By Stef Terblanche
Senegal…. a country of arts, music and literature, markets, beaches, diversity, friendly people, delicious cuisine, pulsating nightlife and…teranga, which means hospitality. Here in this vibrant country, music literally greets you on every street corner and the multiple colours will dazzle you. This is a country where your soul will replenish itself in a thousand ways.
This former colony of Portugal and later France – of which the influences still linger – is located in West Africa just below Mauritania and next to Mali, with the Atlantic Ocean to its west. A strange feature is The Gambia, a country completely surrounded by Senegal as it intrudes from the sea like a dagger into the side of Senegal along the banks of the Gambia River, thus separating Senegal’s southern region of Casamance from the rest of the country.
Some of the things that are often associated with Senegal is its dynamic music and film industries, the famous Dakar Rally, a world-famous surfing hot spot on the Cabo Verde Peninsula made popular by the 1960’s surf cult movie Endless Summer, and the infamous Door of No Return at Maison des Esclaves on Gorée Island, the place from where slaves were sent to the plantations of the New World across the Atlantic never to see their home continent again.
But Goree was only a minor departure point in the Atlantic slave trade where slaves, captured by warring African chiefdoms, were sold to the European traders. Senegal became an important trading destination for various European powers, before it was fully colonised by France between 1677 and the 1850’s. The region, now a singular state, regained independence in 1960.
A South African connection
As negative and sad as some of its history was, just as positive and constructive were other events. In this vein, Dakar played an important role in the unfolding processes of the 1980’s that led to South Africa’s transition from apartheid to full democracy in the 1990’s. For it was here that the likes of the late Dr Frederick van Zyl Slabbert, the then self-exiled South African poet Breyten Breytenbach, Dr Alex Boraine, other white liberals, and the ANC’s Thabo Mbeki among others organised the Dakar Conference that would set in motion further contacts and talks between the then banned ANC and white South Africans, eventually leading to the 1994 democratic elections.
Senegal, owing its name to a major river, came about as part of the independence of French West Africa from French colonial rule. Its official language is still French. The country is known for its diversity, and its population includes a wide mix of ethnic and linguistic communities, with the largest being the Fula, Wolof, and Serer people. The most commonly spoken languages are Wolof and French. Its population is mostly concentrated along the coast. The climate is mostly Sahelian, associated with the semi-arid region where the Sahara meets the Sudianian savanna, although it also has a rainy season.
Senegal, although poor, is a safe and peaceful country with a quasi-democratic political culture and as such experienced one of the more successful post-colonial democratic transitions in Africa. In 2008, Senegal finished 12th on the Ibrahim Index of African Governance, a comprehensive measure of African governance based on a number of different variables which reflect the success with which governments deliver to their citizens. The country is subdivided into 14 regions, each with a capital bearing the same name as the region, which are, Dakar, Diourbel, Fatick, Kaffrine, Kaolack, Kédougou, Kolda, Louga, Matam, Saint-Louis, Sédhiou, Tambacounda, Thiès and Ziguinchor.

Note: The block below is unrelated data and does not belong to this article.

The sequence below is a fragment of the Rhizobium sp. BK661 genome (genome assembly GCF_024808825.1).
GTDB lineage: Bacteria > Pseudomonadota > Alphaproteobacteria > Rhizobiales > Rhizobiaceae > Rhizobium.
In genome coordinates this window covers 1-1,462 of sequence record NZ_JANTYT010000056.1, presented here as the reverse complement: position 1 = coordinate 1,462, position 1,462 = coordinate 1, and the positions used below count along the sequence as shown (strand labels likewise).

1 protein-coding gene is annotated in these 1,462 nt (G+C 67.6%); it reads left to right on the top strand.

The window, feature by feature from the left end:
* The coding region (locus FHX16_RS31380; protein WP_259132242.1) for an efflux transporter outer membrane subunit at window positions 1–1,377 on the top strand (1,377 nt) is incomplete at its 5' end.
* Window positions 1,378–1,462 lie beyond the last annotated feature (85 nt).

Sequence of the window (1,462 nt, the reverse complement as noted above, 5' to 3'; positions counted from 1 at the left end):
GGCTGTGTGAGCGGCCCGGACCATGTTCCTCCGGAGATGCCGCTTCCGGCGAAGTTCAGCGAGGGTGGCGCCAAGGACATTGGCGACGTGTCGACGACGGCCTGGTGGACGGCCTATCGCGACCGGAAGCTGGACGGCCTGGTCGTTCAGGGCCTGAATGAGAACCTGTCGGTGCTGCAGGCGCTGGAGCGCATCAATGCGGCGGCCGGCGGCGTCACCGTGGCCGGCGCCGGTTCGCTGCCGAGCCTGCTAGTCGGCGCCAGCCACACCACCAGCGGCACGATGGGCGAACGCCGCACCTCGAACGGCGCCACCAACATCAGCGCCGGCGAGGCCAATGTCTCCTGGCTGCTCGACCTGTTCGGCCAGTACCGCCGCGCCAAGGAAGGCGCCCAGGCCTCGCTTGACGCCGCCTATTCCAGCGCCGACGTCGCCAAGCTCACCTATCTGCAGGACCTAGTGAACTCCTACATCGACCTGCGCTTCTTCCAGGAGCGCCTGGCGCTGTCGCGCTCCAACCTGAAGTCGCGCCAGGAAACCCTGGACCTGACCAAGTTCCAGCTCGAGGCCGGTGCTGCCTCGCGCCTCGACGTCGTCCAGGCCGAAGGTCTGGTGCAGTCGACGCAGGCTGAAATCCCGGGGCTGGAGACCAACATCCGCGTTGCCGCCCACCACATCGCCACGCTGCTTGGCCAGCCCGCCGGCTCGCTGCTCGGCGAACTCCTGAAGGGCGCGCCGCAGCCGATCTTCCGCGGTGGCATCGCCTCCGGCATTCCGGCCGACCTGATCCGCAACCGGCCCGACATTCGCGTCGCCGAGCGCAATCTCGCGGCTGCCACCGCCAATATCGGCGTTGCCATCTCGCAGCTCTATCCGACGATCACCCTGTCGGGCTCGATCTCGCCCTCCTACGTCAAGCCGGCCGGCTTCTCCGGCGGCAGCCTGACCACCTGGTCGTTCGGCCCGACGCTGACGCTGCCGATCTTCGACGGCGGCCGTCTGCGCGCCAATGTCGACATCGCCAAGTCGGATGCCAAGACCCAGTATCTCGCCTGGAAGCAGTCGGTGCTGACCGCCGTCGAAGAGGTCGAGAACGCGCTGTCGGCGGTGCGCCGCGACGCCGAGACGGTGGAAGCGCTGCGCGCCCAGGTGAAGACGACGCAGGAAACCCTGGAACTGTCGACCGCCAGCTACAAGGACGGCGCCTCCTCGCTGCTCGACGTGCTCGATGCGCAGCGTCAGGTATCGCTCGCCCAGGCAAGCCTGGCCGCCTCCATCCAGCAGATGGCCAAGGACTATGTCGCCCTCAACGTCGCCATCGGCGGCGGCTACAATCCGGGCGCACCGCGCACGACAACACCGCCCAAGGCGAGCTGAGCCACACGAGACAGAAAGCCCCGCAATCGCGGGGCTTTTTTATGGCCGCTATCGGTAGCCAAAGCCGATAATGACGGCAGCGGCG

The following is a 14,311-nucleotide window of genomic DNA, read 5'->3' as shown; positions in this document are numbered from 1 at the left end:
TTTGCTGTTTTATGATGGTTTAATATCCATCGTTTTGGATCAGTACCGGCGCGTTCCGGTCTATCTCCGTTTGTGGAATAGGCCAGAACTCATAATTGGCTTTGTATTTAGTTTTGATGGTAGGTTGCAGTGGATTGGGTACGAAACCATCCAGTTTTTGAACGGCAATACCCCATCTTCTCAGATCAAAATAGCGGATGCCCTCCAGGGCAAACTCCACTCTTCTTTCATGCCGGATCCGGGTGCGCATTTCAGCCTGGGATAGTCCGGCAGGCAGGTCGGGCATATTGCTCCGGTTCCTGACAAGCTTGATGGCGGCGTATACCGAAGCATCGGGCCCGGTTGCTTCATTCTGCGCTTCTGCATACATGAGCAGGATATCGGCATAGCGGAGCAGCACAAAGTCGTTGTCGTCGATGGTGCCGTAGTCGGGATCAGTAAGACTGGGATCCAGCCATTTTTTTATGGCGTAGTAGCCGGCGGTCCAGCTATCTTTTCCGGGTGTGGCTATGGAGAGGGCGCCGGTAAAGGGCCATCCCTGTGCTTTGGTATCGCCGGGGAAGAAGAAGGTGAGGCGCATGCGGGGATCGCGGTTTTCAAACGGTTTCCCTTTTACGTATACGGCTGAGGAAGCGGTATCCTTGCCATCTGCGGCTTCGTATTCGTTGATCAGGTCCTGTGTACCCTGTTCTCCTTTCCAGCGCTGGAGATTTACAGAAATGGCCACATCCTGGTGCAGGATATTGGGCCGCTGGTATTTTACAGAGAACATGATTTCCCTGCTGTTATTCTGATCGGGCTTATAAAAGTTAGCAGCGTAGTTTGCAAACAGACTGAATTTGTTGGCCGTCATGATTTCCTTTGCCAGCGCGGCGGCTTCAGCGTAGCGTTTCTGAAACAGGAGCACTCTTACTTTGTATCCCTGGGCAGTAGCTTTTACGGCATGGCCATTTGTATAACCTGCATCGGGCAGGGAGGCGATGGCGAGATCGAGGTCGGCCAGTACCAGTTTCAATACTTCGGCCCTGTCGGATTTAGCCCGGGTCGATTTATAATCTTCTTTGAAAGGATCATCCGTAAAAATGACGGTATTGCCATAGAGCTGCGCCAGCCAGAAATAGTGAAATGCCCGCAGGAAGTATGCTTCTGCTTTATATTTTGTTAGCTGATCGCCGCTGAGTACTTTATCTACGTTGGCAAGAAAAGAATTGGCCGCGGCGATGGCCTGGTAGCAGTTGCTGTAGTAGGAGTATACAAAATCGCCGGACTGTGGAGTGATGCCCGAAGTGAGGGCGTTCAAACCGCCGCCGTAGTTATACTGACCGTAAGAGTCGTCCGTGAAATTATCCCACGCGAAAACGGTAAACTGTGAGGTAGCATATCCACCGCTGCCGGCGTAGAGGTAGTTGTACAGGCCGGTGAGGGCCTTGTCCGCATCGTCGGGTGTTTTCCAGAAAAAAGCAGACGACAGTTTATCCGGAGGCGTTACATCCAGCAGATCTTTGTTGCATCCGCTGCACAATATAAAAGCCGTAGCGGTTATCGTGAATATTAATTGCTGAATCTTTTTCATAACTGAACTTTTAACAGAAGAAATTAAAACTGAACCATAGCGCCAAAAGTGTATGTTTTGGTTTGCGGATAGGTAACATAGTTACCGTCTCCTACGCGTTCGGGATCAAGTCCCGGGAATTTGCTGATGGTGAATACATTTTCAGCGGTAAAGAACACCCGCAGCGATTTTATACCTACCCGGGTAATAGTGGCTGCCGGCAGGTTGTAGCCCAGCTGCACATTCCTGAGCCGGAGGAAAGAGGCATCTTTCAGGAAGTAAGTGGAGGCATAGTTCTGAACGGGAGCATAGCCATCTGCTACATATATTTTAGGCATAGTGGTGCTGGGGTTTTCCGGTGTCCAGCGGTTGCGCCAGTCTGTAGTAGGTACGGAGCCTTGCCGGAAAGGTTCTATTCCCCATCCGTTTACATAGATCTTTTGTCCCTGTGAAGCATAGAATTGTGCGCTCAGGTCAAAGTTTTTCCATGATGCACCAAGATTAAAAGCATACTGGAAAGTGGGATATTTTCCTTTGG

Nature and people
Senegal’s landscape consists mostly of coastal area and the rolling sandy plains common to the western Sahel which in parts of the southeast rise to large hills, including a point that is Senegal’s highest at 648m (2,126 ft). Cap-Vert, meaning Cape Green, not to be confused with the Cape Verde Islands some 560km off the Senagalese coast, is set at the foot of Les Mammelles, a high cliff at one end of the Cap-Vert Peninsula on which Senegal’s capital Dakar, settled, just 1 kilometre south of the Pointe des Almadies, the westernmost point in Africa.
Senegal has four terrestrial ecoregions, namel the Guinean forest-savanna mosaic, Sahelian Acacia savanna, West Sudanian savanna, and Guinean mangroves. In 2019 it ranked 56th globally on the Forest Landscape Integrity Index. The country has a tropical climate with pleasant heat throughout the year, interspersed with dry and humid seasons that result from northeast winter winds and southwest summer winds. It has an annual rainy season between June and October. Senagal’s economy is heavily reliant on mining, construction, tourism, fishing and agriculture.
Senegal is ethnically very diverse with the Wolof being the largest single ethnic group (about 43%), followed by other groups such as the Fula, the Serer, the Jola, Mandinka, Maures, Soninke, Bassari and many smaller groups. About 50,000 Europeans (mostly French) and Lebanese as well as smaller numbers of Chinese, Vietnamese, Mauritanians and Moroccans also live in Senegal, mostly in and around Dakar,Saint-Louis and the retirement/resort towns around Mbour. An interesting local story relates how the majority of Lebanese living here, with many working in banking and commerce, originate from the Lebanese city of Tyre, which is known as ‘Little West Africa’ and where there is a promenade called the Avenue du Senegal.
The pull of Dakar